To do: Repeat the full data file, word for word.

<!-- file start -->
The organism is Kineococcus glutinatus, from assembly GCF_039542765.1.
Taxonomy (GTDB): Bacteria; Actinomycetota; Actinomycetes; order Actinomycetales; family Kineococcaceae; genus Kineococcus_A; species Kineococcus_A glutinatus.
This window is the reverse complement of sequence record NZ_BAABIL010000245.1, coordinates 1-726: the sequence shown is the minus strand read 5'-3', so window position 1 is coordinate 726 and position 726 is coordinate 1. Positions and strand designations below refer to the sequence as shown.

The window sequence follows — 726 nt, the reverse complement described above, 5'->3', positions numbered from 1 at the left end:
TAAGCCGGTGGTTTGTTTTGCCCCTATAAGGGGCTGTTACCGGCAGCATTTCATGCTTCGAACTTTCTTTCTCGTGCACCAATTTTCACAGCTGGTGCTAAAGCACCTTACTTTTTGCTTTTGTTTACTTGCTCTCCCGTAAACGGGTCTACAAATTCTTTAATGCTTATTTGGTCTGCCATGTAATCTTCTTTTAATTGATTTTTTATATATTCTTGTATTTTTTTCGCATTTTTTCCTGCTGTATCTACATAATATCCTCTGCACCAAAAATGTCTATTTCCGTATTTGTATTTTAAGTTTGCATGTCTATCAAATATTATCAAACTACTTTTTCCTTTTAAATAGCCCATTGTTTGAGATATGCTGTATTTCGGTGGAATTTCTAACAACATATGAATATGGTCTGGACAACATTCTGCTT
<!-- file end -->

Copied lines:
The organism is Kineococcus glutinatus, from assembly GCF_039542765.1.
Taxonomy (GTDB): Bacteria; Actinomycetota; Actinomycetes; order Actinomycetales; family Kineococcaceae; genus Kineococcus_A; species Kineococcus_A glutinatus.
This window is the reverse complement of sequence record NZ_BAABIL010000245.1, coordinates 1-726: the sequence shown is the minus strand read 5'-3', so window position 1 is coordinate 726 and position 726 is coordinate 1. Positions and strand designations below refer to the sequence as shown.

The window sequence follows — 726 nt, the reverse complement described above, 5'->3', positions numbered from 1 at the left end:
TAAGCCGGTGGTTTGTTTTGCCCCTATAAGGGGCTGTTACCGGCAGCATTTCATGCTTCGAACTTTCTTTCTCGTGCACCAATTTTCACAGCTGGTGCTAAAGCACCTTACTTTTTGCTTTTGTTTACTTGCTCTCCCGTAAACGGGTCTACAAATTCTTTAATGCTTATTTGGTCTGCCATGTAATCTTCTTTTAATTGATTTTTTATATATTCTTGTATTTTTTTCGCATTTTTTCCTGCTGTATCTACATAATATCCTCTGCACCAAAAATGTCTATTTCCGTATTTGTATTTTAAGTTTGCATGTCTATCAAATATTATCAAACTACTTTTTCCTTTTAAATAGCCCATTGTTTGAGATATGCTGTATTTCGGTGGAATTTCTAACAACATATGAATATGGTCTGGACAACATTCTGCTT